Are you interested in the accessibility of research, the application of data and the future of development policy? Don't miss these three events happening at the World Bank this week:
- Monday 22nd at 4pm EST: The Kickoff of Open Access Week 2012 
- Thursday 25th at 2pm EST: "Turning Big Data into Big Impact" 
- Thursday 25th- Friday 26th: "Using History to Inform Development Policy" 
What? The Kickoff of Open Access Week, Discussion and Reception
When? Today Monday 22nd at 4pm EST. Live online  from the World Bank.
Open Access Week  is a global event promoting Open Access  in scholarship and research. The World Bank adopted an Open Access Policy for our research outputs and knowledge products in July - this week, we're pleased to be hosting the kick-off of Open Access Week 2012  in partnership with SPARC . We'll be starting with a panel discussion sharing "Perspectives on Open Access: Practice, Progress and Pitfalls" followed by a reception.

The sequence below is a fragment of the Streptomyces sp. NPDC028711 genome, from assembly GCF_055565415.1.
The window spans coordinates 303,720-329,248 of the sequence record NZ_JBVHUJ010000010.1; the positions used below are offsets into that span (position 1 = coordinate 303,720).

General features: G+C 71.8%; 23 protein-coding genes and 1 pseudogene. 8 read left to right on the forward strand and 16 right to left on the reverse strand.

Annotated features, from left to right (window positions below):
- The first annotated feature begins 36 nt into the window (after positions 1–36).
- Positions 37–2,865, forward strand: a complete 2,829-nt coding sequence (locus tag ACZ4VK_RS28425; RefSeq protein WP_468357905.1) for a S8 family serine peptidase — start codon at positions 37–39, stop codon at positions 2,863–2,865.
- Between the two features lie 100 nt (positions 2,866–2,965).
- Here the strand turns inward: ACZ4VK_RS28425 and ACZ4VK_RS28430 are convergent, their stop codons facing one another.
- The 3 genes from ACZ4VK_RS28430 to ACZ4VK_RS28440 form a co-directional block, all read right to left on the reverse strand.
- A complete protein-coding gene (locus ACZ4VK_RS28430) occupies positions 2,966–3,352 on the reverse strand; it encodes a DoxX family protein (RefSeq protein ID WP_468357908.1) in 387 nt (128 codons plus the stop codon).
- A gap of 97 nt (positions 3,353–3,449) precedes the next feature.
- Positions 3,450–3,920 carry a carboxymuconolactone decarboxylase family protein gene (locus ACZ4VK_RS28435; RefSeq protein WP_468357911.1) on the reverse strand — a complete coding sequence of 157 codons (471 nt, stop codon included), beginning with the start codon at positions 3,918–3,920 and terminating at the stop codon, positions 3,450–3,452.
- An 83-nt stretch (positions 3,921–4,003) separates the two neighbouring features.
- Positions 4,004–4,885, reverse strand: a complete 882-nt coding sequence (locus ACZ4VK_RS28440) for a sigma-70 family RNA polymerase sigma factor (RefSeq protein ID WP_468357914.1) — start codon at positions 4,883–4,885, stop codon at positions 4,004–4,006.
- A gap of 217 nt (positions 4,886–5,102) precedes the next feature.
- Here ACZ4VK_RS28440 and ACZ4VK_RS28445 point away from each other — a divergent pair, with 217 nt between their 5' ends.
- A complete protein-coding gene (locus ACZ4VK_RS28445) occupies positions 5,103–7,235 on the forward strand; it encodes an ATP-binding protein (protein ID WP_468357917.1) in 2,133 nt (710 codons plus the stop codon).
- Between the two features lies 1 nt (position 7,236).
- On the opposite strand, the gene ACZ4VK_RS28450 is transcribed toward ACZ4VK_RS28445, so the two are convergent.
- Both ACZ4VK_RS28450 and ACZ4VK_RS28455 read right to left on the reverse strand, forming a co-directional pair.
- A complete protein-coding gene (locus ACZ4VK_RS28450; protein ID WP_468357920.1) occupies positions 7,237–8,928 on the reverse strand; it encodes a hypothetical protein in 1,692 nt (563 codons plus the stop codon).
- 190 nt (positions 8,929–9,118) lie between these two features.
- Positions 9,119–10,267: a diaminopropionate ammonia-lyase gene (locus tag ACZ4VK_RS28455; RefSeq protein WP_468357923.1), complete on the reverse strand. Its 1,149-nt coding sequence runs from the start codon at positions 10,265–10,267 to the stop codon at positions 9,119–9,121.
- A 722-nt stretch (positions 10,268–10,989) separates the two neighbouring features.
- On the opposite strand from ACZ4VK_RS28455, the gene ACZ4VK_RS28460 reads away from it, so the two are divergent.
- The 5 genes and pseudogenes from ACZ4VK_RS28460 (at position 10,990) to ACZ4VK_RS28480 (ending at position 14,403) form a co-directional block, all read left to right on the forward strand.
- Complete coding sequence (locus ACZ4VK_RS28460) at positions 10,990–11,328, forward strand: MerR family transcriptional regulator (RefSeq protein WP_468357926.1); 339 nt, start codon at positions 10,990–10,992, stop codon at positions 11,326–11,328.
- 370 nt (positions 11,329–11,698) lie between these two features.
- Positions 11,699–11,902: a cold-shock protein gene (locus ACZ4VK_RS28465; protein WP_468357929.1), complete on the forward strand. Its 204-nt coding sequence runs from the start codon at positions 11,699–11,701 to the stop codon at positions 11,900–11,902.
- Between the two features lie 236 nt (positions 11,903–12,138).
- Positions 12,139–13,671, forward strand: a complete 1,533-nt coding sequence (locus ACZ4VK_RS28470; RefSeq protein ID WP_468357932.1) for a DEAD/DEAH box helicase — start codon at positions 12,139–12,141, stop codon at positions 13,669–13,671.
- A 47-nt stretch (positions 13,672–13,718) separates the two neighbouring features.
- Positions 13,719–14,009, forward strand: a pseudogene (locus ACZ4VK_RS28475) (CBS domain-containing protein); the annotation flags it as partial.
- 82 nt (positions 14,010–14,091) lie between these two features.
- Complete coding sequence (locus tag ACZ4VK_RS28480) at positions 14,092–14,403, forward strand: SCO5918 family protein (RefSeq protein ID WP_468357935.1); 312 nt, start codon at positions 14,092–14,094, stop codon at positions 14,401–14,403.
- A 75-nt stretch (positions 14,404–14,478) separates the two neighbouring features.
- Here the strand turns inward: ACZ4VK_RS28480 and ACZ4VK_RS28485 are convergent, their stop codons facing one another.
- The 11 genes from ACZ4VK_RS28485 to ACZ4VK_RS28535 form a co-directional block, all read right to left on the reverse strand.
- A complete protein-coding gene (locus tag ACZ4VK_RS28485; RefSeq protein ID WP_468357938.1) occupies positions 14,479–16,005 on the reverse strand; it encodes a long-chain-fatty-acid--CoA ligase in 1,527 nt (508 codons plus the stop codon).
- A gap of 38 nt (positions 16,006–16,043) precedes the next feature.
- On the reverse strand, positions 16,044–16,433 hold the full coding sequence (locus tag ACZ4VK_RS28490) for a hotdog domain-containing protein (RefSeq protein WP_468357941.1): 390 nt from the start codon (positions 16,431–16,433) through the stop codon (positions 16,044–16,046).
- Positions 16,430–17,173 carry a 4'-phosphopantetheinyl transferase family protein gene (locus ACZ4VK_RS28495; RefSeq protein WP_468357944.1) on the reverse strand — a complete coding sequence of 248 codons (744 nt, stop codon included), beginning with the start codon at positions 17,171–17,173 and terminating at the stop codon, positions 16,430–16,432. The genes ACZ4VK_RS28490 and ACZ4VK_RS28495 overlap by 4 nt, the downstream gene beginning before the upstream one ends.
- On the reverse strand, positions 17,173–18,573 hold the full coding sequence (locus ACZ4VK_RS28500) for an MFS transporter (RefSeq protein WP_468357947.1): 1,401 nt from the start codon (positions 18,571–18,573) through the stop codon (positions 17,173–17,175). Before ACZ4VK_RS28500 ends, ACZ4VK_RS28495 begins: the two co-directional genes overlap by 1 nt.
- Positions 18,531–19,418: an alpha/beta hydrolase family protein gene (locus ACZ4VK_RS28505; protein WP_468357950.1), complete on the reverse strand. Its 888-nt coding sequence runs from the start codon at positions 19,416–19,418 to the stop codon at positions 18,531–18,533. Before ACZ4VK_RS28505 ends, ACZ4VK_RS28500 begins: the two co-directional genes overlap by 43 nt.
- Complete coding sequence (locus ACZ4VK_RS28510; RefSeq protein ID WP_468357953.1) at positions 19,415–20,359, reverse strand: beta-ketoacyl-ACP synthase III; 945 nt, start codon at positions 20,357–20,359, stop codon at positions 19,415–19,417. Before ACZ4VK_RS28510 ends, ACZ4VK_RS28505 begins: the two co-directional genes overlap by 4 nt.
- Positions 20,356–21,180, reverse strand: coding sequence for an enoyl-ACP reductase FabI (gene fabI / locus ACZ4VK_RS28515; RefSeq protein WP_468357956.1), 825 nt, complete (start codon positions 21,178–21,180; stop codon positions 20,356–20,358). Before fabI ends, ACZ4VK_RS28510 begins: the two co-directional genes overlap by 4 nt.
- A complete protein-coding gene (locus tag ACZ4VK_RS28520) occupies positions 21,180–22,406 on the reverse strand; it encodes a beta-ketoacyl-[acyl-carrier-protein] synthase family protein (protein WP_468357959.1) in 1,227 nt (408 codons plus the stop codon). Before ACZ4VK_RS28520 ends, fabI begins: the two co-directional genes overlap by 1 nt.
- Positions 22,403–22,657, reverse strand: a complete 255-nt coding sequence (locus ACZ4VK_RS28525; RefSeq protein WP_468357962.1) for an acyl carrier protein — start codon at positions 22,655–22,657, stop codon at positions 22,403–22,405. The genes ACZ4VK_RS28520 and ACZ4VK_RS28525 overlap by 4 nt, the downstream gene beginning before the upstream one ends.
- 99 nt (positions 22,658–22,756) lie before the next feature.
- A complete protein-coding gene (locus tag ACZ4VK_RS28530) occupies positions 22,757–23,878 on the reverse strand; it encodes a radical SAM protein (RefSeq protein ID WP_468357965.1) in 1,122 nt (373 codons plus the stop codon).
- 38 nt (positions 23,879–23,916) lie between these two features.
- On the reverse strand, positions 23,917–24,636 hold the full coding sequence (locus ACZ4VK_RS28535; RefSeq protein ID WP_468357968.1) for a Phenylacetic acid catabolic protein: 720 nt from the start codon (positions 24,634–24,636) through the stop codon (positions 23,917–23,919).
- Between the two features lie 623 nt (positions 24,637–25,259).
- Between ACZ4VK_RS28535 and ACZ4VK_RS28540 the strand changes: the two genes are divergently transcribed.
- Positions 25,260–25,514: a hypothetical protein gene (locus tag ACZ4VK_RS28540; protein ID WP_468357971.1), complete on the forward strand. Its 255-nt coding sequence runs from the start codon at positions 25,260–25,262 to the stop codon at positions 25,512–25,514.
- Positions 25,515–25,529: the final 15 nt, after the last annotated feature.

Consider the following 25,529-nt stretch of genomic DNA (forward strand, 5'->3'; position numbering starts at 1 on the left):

What? Turning Big Data into Big Impact
When? Thursday 25th, 2pm EST in room MC 13-121
Limited space - RSVP by Wednesday 24th 
How can development-focused organizations use or experiment with Big Data to improve their work and operations? Join us as we welcome Jake Porway  of DataKind and Anthony Goldbloom  of Kaggle and learn more about the practical and tactical side of Big Data.
What? Using History to Inform Development Policy
When? Thursday 25th - Friday 26th, 2pm EST in room JB1-080
Limited space - please register ASAP 
Thanks to the World Bank's efforts to be more open  - our vast storehouse of archival material - dating from the inception of the Bank in the 1940s - offers new frontiers for bringing historical research to bear on the World Bank's practices and policies and on the evolution of development policy. Join us for this two day workshop  which will explore, through a combination of case studies and thematic, how history strengthens the effectiveness of development work and discuss the benefits of using methodological tools from different social sciences - a mixture of narrative techniques and economic analysis.